Corriedale sheep are a dual purpose breed, meaning they are used both in the production of wool and meat. The Corriedale is the oldest of all the crossbred breeds, a Merino-Lincoln cross developed almost simultaneously in Australia and New Zealand and first brought to the United States in 1914. The Corriedale is internationally farmed, in Australia, New Zealand, the United States of America and Patagonia (it being one of the most popular sheep breeds in Uruguay).
Appearance and behavior
Corriedale have a long life span, and are hardy and evenly balanced all over the body. Corriedales are docile, easy care mothers, with high fertility. They adapt well to a wide range of climate conditions. They are large framed and plain bodied, hornless and have a broad body. Corriedales produce a thick stapled, bulky fleece, which is popular with spinners and can be used for a range of handspun garments. Their dense fleece is medium-fine and high yielding, with good length and softness, somewhat between medium wool and long wool. Corriedale lambs produce good quality carcases and have a high pelt value.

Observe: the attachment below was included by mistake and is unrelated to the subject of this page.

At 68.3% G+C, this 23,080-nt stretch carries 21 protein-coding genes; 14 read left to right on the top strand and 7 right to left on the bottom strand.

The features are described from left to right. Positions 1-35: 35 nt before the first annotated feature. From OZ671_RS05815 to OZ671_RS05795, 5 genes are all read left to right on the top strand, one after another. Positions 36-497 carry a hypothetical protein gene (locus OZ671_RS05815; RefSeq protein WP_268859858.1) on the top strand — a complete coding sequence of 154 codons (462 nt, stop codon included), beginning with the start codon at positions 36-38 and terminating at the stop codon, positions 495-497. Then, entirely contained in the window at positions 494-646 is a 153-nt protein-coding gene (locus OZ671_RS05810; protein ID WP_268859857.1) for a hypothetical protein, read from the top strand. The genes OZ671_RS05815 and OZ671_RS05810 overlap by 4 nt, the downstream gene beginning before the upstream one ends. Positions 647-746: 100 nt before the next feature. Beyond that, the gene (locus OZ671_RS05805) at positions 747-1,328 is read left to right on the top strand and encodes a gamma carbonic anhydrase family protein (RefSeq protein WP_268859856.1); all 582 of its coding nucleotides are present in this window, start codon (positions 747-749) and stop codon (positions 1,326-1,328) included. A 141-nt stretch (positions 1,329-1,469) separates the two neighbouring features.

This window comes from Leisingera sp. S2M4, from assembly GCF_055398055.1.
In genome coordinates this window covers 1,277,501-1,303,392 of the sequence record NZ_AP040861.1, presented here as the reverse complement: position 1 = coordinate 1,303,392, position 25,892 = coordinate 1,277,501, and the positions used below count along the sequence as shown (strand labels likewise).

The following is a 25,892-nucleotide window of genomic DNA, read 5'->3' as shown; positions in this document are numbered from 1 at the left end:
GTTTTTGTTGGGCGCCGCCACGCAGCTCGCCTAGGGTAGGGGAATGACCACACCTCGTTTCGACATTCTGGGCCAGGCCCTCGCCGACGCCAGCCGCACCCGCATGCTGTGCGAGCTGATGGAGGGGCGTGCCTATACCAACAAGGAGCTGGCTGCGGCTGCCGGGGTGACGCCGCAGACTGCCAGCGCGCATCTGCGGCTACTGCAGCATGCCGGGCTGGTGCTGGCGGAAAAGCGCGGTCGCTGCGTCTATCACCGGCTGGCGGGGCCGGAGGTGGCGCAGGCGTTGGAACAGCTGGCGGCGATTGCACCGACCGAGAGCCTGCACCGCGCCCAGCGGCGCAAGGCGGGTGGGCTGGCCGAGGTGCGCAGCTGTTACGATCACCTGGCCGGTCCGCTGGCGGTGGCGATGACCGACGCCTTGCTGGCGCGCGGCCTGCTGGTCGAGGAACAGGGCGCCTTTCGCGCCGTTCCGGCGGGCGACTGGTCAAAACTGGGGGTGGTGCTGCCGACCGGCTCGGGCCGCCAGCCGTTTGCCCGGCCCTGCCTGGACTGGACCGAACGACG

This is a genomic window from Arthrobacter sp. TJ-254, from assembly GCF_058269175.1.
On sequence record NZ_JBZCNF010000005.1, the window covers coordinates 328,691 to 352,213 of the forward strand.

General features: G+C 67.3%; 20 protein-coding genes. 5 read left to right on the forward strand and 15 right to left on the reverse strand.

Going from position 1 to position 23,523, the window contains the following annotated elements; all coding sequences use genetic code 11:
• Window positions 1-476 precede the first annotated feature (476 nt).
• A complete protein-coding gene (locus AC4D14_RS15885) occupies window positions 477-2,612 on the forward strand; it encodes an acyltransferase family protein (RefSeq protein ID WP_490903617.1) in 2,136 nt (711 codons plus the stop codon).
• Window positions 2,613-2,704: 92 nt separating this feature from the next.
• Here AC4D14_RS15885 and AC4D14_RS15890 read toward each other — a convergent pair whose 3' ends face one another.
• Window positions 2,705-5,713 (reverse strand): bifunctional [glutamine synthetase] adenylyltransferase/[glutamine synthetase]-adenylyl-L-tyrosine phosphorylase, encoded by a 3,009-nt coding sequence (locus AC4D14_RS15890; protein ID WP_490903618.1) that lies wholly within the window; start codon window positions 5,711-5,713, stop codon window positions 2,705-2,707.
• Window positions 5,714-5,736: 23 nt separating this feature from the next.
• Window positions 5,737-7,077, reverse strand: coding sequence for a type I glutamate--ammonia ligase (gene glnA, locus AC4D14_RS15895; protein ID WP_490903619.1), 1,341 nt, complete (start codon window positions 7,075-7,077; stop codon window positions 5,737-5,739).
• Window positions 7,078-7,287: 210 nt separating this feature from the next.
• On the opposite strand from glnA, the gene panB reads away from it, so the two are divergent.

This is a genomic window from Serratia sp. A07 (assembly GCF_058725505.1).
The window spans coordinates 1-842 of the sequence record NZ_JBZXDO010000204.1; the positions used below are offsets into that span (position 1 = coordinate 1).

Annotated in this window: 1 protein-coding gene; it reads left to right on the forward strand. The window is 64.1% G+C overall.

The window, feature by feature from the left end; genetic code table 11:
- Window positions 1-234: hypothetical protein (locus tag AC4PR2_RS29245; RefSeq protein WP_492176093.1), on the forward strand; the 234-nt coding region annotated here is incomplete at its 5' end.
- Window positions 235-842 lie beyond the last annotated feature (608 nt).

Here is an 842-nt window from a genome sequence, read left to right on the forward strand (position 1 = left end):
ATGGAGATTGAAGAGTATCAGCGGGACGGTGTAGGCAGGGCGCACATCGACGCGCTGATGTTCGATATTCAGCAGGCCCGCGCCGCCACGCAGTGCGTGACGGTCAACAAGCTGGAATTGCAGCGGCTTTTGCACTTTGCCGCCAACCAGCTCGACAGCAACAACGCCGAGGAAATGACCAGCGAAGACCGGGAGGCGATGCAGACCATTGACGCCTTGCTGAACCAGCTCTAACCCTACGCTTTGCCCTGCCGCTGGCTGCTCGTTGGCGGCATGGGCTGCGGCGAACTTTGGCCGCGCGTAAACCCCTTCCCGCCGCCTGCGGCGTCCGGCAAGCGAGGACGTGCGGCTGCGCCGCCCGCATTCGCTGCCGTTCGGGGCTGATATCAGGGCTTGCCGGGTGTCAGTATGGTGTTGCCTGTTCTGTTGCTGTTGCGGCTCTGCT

The Corriedale produces bulky, high-yielding wool ranging from 31.5 to 24.5 microns diameter. Fleece from a mature ewe will weigh 10 to 17 lb (4.5 to 7.7 kg) with a staple length of 3.5 to 6.0 in (8.9 to 15 cm). After cleaning, a yield of 50 to 60% of the raw fleece weight is common. Mature rams will weigh 175 to 275 lb (79 to 125 kg), ewes can weigh from 130 to 180 lb (59 to 82 kg).
This breed was developed in Australia and New Zealand by extensive breeding and culling as a cross between Merino and Lincoln sheep. The goal was to develop a breed that would thrive in lower rainfall areas and supply long staple wool. James Little was the original breeder and the name comes from a property in the South Island, where he conducted his work under the encouragement of NZALC superindent, William Soltau Davidson.
The breed was developed between 1868 and 1910. As a dual purpose breed of sheep (good for meat and wool), the Corriedale breed was gradually distributed to many of the sheep-raising areas in the world. For example, the first Corriedales came to the United States in 1914. The Corriedale was later used as one of the parents of the U.S.-developed Targhee breed. Corriedale sheep also contribute about 50 percent of the genetics used in the Gromark breed of sheep that were developed in Australia.
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